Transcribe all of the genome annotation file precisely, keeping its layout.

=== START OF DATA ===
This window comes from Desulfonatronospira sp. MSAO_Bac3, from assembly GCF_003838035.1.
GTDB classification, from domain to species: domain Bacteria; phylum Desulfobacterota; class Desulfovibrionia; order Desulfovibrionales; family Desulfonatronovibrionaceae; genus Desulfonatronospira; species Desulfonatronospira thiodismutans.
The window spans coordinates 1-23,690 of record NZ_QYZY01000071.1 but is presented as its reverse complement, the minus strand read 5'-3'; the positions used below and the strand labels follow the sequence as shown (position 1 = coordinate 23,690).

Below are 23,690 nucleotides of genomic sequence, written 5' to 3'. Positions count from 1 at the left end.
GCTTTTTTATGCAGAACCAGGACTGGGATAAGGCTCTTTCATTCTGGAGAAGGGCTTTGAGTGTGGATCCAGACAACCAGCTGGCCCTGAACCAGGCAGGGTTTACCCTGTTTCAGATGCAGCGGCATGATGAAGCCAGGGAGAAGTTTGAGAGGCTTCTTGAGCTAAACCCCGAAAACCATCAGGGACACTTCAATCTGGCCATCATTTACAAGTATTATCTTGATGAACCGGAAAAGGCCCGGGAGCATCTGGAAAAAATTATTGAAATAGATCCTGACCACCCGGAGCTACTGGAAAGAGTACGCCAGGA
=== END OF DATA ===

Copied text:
This window comes from Desulfonatronospira sp. MSAO_Bac3, from assembly GCF_003838035.1.
GTDB classification, from domain to species: domain Bacteria; phylum Desulfobacterota; class Desulfovibrionia; order Desulfovibrionales; family Desulfonatronovibrionaceae; genus Desulfonatronospira; species Desulfonatronospira thiodismutans.
The window spans coordinates 1-23,690 of record NZ_QYZY01000071.1 but is presented as its reverse complement, the minus strand read 5'-3'; the positions used below and the strand labels follow the sequence as shown (position 1 = coordinate 23,690).

Below are 23,690 nucleotides of genomic sequence, written 5' to 3'. Positions count from 1 at the left end.
GCTTTTTTATGCAGAACCAGGACTGGGATAAGGCTCTTTCATTCTGGAGAAGGGCTTTGAGTGTGGATCCAGACAACCAGCTGGCCCTGAACCAGGCAGGGTTTACCCTGTTTCAGATGCAGCGGCATGATGAAGCCAGGGAGAAGTTTGAGAGGCTTCTTGAGCTAAACCCCGAAAACCATCAGGGACACTTCAATCTGGCCATCATTTACAAGTATTATCTTGATGAACCGGAAAAGGCCCGGGAGCATCTGGAAAAAATTATTGAAATAGATCCTGACCACCCGGAGCTACTGGAAAGAGTACGCCAGGA